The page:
Trail memorial project seeks to honor dedicated volunteer

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When Hall Baetz got something in his mind to do, there was nothing that would stand in his way, his friends and family said.

That’s how it was when Hall decided to dedicate a large portion of his retired life to planning and securing funding for the Eaglemount section of the Olympic Discovery Trail. Hall saw a vision of a bike trail that would connect the Puget Sound to the west coast of the Olympic Peninsula and he would not stop until it was complete and he could bike it himself.

Before he could see the completion of the trail, Hall passed away in January 2019. Now a group of Hall’s close friends and fellow trail advocates are working to immortalize Hall and his commitment to the Olympic Discovery Trail in a dedicated trailhead.

A long time coming and a long way to go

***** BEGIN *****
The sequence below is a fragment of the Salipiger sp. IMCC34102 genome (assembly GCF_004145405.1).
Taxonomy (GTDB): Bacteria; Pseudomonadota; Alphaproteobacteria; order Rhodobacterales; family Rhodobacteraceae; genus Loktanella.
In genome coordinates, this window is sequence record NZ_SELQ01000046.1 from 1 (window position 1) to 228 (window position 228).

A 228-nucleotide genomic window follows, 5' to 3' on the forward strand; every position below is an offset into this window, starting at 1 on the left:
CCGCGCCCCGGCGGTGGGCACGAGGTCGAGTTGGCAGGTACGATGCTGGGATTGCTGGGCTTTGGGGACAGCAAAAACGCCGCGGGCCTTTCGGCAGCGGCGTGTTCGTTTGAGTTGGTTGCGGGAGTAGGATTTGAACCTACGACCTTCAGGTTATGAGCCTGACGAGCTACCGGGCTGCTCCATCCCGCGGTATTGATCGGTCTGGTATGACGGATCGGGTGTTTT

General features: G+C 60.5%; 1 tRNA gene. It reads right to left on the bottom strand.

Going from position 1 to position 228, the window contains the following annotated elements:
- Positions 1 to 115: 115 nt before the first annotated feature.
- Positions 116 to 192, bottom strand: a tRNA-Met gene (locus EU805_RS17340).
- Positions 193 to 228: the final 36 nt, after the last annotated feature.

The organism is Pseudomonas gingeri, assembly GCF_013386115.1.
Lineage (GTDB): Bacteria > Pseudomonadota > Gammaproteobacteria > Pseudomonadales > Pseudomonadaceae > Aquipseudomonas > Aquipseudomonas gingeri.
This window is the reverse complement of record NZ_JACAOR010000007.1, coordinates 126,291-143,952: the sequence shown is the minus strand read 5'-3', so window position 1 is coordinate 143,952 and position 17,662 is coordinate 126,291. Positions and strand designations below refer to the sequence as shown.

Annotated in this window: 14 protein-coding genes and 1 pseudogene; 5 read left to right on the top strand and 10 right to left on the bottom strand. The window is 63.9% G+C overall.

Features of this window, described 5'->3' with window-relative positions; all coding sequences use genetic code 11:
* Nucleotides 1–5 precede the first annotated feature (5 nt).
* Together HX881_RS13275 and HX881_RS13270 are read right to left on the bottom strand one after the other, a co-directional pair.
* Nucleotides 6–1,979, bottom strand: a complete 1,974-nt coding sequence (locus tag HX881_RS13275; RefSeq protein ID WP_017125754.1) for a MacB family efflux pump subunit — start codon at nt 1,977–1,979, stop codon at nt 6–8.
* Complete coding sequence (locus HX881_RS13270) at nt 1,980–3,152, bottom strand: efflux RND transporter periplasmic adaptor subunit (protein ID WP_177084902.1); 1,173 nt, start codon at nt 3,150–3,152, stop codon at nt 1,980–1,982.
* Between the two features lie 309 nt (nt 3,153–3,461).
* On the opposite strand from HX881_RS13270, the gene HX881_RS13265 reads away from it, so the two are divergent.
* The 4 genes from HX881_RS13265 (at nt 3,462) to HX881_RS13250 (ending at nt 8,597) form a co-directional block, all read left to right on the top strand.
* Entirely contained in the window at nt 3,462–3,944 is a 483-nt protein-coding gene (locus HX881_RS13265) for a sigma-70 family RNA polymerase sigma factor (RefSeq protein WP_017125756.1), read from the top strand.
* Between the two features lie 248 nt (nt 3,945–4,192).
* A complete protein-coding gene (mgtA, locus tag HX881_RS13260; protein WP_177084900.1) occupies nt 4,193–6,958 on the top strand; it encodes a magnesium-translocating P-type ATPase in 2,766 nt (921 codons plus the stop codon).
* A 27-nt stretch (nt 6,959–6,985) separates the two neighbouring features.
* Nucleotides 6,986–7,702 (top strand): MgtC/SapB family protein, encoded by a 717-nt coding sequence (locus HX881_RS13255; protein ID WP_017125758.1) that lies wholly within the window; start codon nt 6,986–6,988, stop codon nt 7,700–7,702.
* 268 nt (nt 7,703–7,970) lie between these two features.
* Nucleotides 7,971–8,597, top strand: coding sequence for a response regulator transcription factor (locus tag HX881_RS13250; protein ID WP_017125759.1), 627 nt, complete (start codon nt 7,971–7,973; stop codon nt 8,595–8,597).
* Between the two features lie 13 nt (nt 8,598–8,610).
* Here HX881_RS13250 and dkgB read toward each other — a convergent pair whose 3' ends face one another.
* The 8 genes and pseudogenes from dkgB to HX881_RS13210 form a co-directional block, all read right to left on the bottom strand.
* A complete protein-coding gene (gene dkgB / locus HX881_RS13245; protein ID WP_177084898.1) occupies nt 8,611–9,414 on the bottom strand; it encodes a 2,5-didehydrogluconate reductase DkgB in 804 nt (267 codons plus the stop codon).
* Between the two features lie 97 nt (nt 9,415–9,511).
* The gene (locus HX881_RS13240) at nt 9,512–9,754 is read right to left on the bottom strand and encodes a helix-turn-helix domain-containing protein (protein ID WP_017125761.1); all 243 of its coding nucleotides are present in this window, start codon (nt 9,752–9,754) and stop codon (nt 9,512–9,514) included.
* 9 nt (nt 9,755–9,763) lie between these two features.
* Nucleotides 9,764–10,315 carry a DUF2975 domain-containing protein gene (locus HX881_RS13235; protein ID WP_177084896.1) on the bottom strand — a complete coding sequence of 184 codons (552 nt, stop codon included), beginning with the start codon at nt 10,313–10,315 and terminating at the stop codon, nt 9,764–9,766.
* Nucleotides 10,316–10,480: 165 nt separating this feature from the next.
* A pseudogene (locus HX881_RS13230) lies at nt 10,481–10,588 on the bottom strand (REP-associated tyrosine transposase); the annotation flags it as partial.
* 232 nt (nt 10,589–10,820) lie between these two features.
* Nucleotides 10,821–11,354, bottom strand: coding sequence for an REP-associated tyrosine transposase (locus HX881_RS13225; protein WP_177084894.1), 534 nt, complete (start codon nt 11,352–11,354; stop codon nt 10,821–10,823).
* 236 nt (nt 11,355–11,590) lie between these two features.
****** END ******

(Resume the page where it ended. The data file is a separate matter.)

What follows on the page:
The idea for what is called the “Eaglemount” section of the trail did not start with Hall, but the way his son Brant and his fellow trail advocates tell it, there is no way it would have ever been possible without Hall’s dedication.

After the completion of the Larry Scott Trail in the 1980s that started in Port Townsend and ended near Four Corners Road, the next step was always to continue the Olympic Discovery Trail to Discovery Bay where it would join up with the next section.

The Eaglemount section was the “missing link.”

John Fleming, project manager in Jefferson County Public Works for the trail, began working with Hall immediately after Fleming was hired by the county in 2016. Hall had been pressing forward on the idea since 2015, meeting with land owners, congressmen and state lawmakers advocating for the necessity of a new trail segment.